A Matter of Weeks rather than Months

The Impasse between Harold Wilson and Ian Smith: Sanctions, Aborted Settlements and War: 1965-1969




Book Details

Language : English
Publication Date : 4/28/2008

Format : Softcover
Dimensions : 8x10
Page Count : 688
ISBN : 9781425148072

About the Book

Founded on 35 years of research into o the post-1945 Anglo-Rhodesian history, this book complements Richard Wood's The Welensky Papers: A History of the Federation of Rhodesia and Nyasaland: 1953-1963 (1983) and So Far and No Further! Rhodesia's bid for independence during the retreat from empire: 1959-1965 (2005). Of So Far, Michael Hartnack wrote that 'Once in a lifetime comes a book which must force a total shift in the thinking person's perception of an epoch, and of all the prominent characters who featured in it.' A Matter of Weeks Rather than Months recounts the action and reaction to Ian Smith's unilateral declaration of Rhodesia's independence, the second such declaration since the American one of 1776. It examines the dilemmas of both sides. Smith's problem was how to legitimise his rebellion to secure crucial investment capital, markets, trade and more. His antagonist, the British Prime Minister, Harold Wilson, was determined not to transfer sovereignty until Rhodesia accepted African majority rule in common with the rest of Africa. Given British feelings for their Rhodesian kith and kin and Rhodesia's landlocked position, Wilson eschewed the use of force. He could only impose sanctions but hoped they would defeat Smith 'in a matter weeks rather than months'. The Rhodesians, however, evaded the sanctions with such success that they forced Wilson to negotiate a settlement. Negotiations were nevertheless doomed because the self-confident Rhodesians would not accept a period of direct British rule while rapid progress to majority rule was made or the imposition of restraints on powers they had possessed since gaining self-government in 1923. In tune with their allies in the African National Congress of South Africa, the Rhodesian or Zimbabwean African nationalists had already adopted the Marxist concept of the 'Armed Struggle' as a means to power. Sponsored by the Communist Bloc, its surrogates and allies, they began a series of armed incursions from their safe haven in Zambia. Although bloodily and easily repulsed, they would learn from their mistakes as the Rhodesian forces would discover in the 1970s. Consequently, this is a tale of sanctions, negotiations and counter-insurgency warfare.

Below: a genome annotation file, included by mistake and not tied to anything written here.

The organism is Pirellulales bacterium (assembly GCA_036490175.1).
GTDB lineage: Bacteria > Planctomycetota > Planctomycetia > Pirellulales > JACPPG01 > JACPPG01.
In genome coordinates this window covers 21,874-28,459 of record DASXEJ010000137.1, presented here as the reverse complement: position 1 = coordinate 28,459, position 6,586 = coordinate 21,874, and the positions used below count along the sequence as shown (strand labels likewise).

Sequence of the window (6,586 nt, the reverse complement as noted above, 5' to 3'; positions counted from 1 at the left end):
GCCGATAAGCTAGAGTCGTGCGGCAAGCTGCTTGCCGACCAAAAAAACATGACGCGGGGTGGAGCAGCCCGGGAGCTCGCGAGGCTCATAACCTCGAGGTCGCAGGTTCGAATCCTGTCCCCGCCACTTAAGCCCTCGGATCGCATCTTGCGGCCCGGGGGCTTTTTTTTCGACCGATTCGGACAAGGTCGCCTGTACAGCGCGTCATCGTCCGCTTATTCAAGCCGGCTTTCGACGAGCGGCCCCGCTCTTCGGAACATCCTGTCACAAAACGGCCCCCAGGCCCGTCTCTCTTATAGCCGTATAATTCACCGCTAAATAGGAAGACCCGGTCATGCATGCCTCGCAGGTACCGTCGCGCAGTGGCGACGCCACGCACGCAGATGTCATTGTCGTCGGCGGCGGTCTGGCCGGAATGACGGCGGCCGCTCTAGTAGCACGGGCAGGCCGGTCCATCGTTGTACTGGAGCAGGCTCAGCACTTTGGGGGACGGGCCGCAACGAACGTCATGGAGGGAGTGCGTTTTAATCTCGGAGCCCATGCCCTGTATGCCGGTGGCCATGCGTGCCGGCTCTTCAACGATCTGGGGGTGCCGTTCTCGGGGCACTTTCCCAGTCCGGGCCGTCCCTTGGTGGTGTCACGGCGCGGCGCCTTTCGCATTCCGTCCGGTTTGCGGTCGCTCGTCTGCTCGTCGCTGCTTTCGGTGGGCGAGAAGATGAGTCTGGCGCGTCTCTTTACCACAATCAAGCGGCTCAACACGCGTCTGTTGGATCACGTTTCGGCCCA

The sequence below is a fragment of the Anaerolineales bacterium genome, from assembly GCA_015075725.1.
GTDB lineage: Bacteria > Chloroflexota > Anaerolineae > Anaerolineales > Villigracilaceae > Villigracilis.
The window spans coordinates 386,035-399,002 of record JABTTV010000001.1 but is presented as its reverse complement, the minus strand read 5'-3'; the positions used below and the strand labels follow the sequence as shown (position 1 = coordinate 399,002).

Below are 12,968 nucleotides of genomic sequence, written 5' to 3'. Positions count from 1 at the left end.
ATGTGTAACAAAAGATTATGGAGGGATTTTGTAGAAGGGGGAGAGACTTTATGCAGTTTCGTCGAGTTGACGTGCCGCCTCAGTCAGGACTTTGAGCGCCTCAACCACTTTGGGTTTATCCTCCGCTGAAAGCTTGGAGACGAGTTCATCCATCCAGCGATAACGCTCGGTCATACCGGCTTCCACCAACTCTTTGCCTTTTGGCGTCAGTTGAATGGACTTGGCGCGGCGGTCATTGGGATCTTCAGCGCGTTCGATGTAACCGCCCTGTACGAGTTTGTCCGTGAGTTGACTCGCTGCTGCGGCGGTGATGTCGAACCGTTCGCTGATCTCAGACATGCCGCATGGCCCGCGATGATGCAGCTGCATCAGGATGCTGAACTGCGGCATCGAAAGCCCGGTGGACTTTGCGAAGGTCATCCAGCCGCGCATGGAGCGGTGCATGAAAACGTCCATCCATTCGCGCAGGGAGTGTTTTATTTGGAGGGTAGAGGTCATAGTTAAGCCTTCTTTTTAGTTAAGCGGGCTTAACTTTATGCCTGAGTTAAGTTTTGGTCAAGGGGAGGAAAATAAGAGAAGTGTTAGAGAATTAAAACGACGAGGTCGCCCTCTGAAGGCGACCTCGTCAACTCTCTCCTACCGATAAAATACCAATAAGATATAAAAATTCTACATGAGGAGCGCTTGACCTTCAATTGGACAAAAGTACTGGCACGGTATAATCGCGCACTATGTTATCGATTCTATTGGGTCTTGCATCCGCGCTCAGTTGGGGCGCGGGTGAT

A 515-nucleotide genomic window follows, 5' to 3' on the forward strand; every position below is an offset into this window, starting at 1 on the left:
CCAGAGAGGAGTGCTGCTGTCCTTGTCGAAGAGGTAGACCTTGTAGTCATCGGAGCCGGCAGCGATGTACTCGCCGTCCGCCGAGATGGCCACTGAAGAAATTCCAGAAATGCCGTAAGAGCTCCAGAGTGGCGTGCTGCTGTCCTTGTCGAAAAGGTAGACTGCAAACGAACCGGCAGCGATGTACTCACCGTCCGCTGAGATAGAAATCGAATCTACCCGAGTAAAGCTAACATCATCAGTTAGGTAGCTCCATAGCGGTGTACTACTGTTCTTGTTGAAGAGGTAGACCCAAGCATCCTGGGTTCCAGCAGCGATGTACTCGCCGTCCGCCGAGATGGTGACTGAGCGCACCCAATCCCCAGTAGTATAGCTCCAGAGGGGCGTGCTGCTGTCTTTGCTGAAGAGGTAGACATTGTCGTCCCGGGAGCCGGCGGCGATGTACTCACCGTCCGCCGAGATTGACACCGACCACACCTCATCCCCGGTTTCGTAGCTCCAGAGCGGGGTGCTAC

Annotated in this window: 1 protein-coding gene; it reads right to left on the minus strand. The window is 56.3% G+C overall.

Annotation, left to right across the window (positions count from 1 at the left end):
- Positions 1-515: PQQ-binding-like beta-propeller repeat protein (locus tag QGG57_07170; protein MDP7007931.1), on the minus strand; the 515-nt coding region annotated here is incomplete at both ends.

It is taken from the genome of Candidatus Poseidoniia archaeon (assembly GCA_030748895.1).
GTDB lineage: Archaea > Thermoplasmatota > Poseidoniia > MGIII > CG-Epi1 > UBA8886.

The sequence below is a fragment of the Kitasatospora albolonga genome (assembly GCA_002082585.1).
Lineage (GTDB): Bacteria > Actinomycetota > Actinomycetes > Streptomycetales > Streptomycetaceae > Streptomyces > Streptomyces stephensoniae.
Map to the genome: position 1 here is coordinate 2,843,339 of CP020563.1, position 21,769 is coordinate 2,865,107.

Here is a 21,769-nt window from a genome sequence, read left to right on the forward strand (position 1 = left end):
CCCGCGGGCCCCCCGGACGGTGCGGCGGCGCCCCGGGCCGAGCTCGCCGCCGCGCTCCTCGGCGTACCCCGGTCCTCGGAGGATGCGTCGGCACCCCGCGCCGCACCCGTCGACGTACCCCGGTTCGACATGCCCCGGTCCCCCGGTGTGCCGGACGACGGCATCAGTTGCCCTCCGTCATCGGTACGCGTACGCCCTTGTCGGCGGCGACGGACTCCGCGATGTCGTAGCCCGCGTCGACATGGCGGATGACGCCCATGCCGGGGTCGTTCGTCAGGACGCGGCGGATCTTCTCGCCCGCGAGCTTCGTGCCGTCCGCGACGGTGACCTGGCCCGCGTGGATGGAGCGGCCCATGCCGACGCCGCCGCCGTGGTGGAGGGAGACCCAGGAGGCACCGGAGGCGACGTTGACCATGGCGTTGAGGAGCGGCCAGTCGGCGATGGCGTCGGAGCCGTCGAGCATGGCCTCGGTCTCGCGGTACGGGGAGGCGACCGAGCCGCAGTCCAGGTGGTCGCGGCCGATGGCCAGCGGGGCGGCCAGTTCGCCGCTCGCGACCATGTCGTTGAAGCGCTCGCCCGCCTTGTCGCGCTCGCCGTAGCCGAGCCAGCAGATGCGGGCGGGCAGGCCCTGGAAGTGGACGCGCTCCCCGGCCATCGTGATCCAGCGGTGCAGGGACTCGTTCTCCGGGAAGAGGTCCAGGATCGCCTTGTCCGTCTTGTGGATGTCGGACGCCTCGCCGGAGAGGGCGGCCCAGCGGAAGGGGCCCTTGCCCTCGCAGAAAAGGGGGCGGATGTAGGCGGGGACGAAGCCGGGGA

About the Author

John Richard Taylor Wood, BA(Hons) (Rhodes), PhD (Edinburgh), FRHistS. Dr Richard Wood was born in Bulawayo, Zimbabwe (then Southern Rhodesia). He was educated at St George's College in Harare (then Salisbury), Rhodes University in Grahamstown, South Africa, and Edinburgh University, Scotland. He was a Commonwealth scholar and is a Fellow of the Royal Historical Society. He was the Ernest Oppenheimer Memorial Research Fellow at the University of Rhodesia and a Professor of History at the University of Durban-Westville, South Africa. This book, A Matter of Weeks Rather than Months: Sanctions and Abortive Settlements: 1965-1969, is the product of 37 years researching the history of Rhodesia. Given exclusive access to papers of the former Prime Minister of Rhodesia, Ian Smith, this is the third book in a series covering the post-Second World War story of Rhodesia. The other two volumes are The Welensky Papers: A History of the Federation of Rhodesia and Nyasaland, 1953-1963 (1983) and So Far and No Further! Rhodesia's bid for independence during the retreat from Empire 1959-1965 (2005). He is at work on a third as yet untitled volume covering the period 1970-1980.

He is also a military historian, having served as a territorial soldier in the 1st and 8th Battalions, the Rhodesia Regiment, and in the Mapping and Research Unit of the Rhodesian Intelligence Corps. He has published The War Diaries of André Dennison (1989), numerous articles, conference papers and chapters in books, including in a forthcoming book on counter-insurgency.